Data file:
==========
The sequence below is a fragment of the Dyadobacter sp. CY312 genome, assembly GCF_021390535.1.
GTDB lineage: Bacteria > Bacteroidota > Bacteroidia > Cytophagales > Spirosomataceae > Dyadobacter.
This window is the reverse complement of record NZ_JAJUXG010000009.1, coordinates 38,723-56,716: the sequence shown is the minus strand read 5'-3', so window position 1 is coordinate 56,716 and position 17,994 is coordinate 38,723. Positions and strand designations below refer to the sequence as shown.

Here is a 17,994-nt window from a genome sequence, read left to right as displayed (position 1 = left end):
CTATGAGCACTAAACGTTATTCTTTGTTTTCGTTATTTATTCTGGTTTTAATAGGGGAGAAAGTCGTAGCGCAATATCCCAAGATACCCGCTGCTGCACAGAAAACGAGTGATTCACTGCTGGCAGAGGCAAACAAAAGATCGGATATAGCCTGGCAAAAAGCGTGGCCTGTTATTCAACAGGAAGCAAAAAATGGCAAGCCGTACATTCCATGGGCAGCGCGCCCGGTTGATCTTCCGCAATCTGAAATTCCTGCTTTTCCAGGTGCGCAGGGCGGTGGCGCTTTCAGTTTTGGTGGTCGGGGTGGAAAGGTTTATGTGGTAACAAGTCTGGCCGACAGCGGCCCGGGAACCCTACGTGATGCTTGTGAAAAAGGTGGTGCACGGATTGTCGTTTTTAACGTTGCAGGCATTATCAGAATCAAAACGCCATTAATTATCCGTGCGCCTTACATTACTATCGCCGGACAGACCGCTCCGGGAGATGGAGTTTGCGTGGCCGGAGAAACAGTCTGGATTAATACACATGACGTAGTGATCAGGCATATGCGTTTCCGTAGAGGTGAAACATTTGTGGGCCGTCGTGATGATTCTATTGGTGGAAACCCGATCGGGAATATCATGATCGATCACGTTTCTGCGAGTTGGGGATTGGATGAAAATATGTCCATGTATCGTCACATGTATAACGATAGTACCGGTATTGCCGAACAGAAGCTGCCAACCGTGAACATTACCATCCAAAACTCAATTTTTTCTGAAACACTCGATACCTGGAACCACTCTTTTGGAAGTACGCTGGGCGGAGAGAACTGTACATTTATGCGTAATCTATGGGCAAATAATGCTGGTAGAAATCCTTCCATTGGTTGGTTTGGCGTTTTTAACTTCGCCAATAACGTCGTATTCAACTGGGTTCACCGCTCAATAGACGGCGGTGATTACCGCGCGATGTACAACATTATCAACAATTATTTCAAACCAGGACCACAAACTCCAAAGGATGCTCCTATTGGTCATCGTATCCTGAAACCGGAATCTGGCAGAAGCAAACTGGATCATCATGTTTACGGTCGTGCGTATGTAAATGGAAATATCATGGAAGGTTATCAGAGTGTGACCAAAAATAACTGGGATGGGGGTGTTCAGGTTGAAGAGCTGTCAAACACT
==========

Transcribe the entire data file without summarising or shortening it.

The sequence below is a fragment of the Dyadobacter sp. CY312 genome, assembly GCF_021390535.1.
GTDB lineage: Bacteria > Bacteroidota > Bacteroidia > Cytophagales > Spirosomataceae > Dyadobacter.
This window is the reverse complement of record NZ_JAJUXG010000009.1, coordinates 38,723-56,716: the sequence shown is the minus strand read 5'-3', so window position 1 is coordinate 56,716 and position 17,994 is coordinate 38,723. Positions and strand designations below refer to the sequence as shown.

Here is a 17,994-nt window from a genome sequence, read left to right as displayed (position 1 = left end):
CTATGAGCACTAAACGTTATTCTTTGTTTTCGTTATTTATTCTGGTTTTAATAGGGGAGAAAGTCGTAGCGCAATATCCCAAGATACCCGCTGCTGCACAGAAAACGAGTGATTCACTGCTGGCAGAGGCAAACAAAAGATCGGATATAGCCTGGCAAAAAGCGTGGCCTGTTATTCAACAGGAAGCAAAAAATGGCAAGCCGTACATTCCATGGGCAGCGCGCCCGGTTGATCTTCCGCAATCTGAAATTCCTGCTTTTCCAGGTGCGCAGGGCGGTGGCGCTTTCAGTTTTGGTGGTCGGGGTGGAAAGGTTTATGTGGTAACAAGTCTGGCCGACAGCGGCCCGGGAACCCTACGTGATGCTTGTGAAAAAGGTGGTGCACGGATTGTCGTTTTTAACGTTGCAGGCATTATCAGAATCAAAACGCCATTAATTATCCGTGCGCCTTACATTACTATCGCCGGACAGACCGCTCCGGGAGATGGAGTTTGCGTGGCCGGAGAAACAGTCTGGATTAATACACATGACGTAGTGATCAGGCATATGCGTTTCCGTAGAGGTGAAACATTTGTGGGCCGTCGTGATGATTCTATTGGTGGAAACCCGATCGGGAATATCATGATCGATCACGTTTCTGCGAGTTGGGGATTGGATGAAAATATGTCCATGTATCGTCACATGTATAACGATAGTACCGGTATTGCCGAACAGAAGCTGCCAACCGTGAACATTACCATCCAAAACTCAATTTTTTCTGAAACACTCGATACCTGGAACCACTCTTTTGGAAGTACGCTGGGCGGAGAGAACTGTACATTTATGCGTAATCTATGGGCAAATAATGCTGGTAGAAATCCTTCCATTGGTTGGTTTGGCGTTTTTAACTTCGCCAATAACGTCGTATTCAACTGGGTTCACCGCTCAATAGACGGCGGTGATTACCGCGCGATGTACAACATTATCAACAATTATTTCAAACCAGGACCACAAACTCCAAAGGATGCTCCTATTGGTCATCGTATCCTGAAACCGGAATCTGGCAGAAGCAAACTGGATCATCATGTTTACGGTCGTGCGTATGTAAATGGAAATATCATGGAAGGTTATCAGAGTGTGACCAAAAATAACTGGGATGGGGGTGTTCAGGTTGAAGAGCTGTCAAACACT